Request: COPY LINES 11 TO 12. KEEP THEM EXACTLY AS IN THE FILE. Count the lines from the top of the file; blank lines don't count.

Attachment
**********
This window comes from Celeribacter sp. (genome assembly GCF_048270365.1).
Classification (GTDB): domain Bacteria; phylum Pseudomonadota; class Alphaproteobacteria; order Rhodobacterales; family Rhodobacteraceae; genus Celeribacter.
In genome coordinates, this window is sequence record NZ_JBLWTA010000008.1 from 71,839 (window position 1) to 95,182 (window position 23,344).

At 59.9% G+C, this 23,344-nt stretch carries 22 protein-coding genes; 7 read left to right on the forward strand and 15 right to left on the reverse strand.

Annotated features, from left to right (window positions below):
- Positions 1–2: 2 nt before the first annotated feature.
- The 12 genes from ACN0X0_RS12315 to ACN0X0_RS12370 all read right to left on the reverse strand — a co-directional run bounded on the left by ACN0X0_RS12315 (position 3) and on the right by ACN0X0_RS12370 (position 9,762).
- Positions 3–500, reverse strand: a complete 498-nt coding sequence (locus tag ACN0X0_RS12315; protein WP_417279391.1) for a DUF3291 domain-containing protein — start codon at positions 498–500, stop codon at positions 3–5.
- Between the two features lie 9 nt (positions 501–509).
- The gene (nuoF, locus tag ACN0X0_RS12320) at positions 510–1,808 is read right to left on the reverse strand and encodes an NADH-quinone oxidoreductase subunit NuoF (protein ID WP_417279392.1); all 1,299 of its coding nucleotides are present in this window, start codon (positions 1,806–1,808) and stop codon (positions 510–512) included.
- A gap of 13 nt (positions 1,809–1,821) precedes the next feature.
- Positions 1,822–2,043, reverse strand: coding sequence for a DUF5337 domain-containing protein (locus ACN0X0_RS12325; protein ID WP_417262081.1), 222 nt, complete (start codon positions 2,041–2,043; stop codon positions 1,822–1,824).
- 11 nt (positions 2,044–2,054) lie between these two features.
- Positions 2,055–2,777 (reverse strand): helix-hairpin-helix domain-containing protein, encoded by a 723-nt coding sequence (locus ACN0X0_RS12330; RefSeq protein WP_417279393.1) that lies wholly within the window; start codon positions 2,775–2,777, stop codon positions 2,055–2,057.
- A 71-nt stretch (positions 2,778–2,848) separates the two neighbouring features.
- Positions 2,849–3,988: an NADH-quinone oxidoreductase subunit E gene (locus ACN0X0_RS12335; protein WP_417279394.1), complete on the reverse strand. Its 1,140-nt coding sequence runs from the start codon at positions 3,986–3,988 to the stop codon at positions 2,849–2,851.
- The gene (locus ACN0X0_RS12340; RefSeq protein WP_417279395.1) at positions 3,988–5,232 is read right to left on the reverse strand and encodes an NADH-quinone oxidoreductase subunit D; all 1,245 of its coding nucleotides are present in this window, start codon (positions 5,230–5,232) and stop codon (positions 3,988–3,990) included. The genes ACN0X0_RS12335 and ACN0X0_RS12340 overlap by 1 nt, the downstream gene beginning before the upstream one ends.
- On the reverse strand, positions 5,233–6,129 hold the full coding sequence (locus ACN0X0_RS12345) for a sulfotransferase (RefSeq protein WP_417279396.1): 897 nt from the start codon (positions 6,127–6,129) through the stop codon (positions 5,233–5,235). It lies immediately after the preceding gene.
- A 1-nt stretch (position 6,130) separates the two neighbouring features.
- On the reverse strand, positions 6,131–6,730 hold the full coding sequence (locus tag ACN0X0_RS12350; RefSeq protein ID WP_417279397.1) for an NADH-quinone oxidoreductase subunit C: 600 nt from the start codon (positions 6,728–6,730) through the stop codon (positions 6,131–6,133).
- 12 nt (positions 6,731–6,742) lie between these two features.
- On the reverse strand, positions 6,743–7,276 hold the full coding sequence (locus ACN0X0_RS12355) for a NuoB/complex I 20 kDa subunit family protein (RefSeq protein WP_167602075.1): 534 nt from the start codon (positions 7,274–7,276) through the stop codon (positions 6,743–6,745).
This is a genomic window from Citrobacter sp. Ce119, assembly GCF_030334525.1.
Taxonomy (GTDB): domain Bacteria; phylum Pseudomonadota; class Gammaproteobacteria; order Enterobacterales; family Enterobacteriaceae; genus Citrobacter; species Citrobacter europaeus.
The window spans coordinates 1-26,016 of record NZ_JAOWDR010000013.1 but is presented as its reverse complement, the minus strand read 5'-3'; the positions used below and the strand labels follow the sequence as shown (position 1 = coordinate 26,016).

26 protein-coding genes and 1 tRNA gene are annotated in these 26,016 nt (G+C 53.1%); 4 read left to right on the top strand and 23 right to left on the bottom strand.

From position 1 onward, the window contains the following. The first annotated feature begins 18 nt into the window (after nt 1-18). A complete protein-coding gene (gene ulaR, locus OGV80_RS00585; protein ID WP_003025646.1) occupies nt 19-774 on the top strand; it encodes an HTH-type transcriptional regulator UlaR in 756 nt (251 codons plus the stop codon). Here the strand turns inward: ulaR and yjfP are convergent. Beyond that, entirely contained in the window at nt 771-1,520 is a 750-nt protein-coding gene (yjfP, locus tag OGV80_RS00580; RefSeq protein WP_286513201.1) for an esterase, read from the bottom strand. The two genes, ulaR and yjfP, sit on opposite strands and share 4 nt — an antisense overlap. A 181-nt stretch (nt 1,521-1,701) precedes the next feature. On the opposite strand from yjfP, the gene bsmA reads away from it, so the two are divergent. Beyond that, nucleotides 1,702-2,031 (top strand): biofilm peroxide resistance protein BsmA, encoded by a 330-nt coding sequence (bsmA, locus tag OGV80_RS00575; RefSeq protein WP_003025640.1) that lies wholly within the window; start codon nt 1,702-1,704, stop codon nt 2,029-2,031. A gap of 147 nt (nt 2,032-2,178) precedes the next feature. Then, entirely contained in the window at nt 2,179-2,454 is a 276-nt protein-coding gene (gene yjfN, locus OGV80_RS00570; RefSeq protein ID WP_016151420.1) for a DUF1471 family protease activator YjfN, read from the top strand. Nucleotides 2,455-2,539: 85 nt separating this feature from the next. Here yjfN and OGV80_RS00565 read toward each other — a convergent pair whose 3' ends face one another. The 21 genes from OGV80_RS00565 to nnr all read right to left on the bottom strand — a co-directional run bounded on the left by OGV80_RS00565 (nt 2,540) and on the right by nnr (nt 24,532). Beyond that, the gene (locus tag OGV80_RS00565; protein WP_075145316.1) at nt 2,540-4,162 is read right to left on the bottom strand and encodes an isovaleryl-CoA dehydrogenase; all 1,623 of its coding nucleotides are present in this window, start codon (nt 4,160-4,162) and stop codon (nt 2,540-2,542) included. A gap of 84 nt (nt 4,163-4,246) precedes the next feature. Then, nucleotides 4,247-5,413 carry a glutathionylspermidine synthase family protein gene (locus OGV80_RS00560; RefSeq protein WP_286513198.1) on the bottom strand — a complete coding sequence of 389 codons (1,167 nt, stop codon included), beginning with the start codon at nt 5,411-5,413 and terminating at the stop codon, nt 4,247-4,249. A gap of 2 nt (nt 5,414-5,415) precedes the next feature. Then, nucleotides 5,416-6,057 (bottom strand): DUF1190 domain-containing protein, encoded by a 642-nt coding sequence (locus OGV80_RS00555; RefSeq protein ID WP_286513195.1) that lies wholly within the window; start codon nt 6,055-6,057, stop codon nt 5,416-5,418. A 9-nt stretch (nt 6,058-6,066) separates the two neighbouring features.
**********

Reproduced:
- A gap of 13 nt (positions 1,809–1,821) precedes the next feature.
- Positions 1,822–2,043, reverse strand: coding sequence for a DUF5337 domain-containing protein (locus ACN0X0_RS12325; protein ID WP_417262081.1), 222 nt, complete (start codon positions 2,041–2,043; stop codon positions 1,822–1,824).